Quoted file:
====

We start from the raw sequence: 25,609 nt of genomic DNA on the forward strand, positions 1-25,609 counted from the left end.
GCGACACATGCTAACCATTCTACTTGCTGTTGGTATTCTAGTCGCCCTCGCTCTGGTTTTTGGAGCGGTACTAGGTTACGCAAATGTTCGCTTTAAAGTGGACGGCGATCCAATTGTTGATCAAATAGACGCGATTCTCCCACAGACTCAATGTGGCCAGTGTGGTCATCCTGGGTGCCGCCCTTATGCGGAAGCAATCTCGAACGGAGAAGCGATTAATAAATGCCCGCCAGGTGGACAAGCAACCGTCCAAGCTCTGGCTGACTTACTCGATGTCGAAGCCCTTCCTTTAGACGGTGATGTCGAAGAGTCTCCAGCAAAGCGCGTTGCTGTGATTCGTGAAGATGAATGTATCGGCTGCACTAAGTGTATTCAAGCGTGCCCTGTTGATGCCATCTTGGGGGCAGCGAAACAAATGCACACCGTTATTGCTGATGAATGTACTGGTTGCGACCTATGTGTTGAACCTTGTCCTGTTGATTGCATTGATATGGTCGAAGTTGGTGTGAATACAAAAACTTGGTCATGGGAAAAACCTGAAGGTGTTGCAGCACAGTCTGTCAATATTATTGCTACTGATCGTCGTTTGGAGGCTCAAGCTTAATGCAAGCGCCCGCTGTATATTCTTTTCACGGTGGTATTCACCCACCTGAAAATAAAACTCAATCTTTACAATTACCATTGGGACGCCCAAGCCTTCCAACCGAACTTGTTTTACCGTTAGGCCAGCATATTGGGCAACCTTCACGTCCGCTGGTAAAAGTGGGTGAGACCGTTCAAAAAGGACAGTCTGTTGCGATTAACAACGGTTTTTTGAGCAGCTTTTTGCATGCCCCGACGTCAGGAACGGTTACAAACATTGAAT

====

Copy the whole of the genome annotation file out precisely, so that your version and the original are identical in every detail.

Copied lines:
We start from the raw sequence: 25,609 nt of genomic DNA on the forward strand, positions 1-25,609 counted from the left end.
GCGACACATGCTAACCATTCTACTTGCTGTTGGTATTCTAGTCGCCCTCGCTCTGGTTTTTGGAGCGGTACTAGGTTACGCAAATGTTCGCTTTAAAGTGGACGGCGATCCAATTGTTGATCAAATAGACGCGATTCTCCCACAGACTCAATGTGGCCAGTGTGGTCATCCTGGGTGCCGCCCTTATGCGGAAGCAATCTCGAACGGAGAAGCGATTAATAAATGCCCGCCAGGTGGACAAGCAACCGTCCAAGCTCTGGCTGACTTACTCGATGTCGAAGCCCTTCCTTTAGACGGTGATGTCGAAGAGTCTCCAGCAAAGCGCGTTGCTGTGATTCGTGAAGATGAATGTATCGGCTGCACTAAGTGTATTCAAGCGTGCCCTGTTGATGCCATCTTGGGGGCAGCGAAACAAATGCACACCGTTATTGCTGATGAATGTACTGGTTGCGACCTATGTGTTGAACCTTGTCCTGTTGATTGCATTGATATGGTCGAAGTTGGTGTGAATACAAAAACTTGGTCATGGGAAAAACCTGAAGGTGTTGCAGCACAGTCTGTCAATATTATTGCTACTGATCGTCGTTTGGAGGCTCAAGCTTAATGCAAGCGCCCGCTGTATATTCTTTTCACGGTGGTATTCACCCACCTGAAAATAAAACTCAATCTTTACAATTACCATTGGGACGCCCAAGCCTTCCAACCGAACTTGTTTTACCGTTAGGCCAGCATATTGGGCAACCTTCACGTCCGCTGGTAAAAGTGGGTGAGACCGTTCAAAAAGGACAGTCTGTTGCGATTAACAACGGTTTTTTGAGCAGCTTTTTGCATGCCCCGACGTCAGGAACGGTTACAAACATTGAAT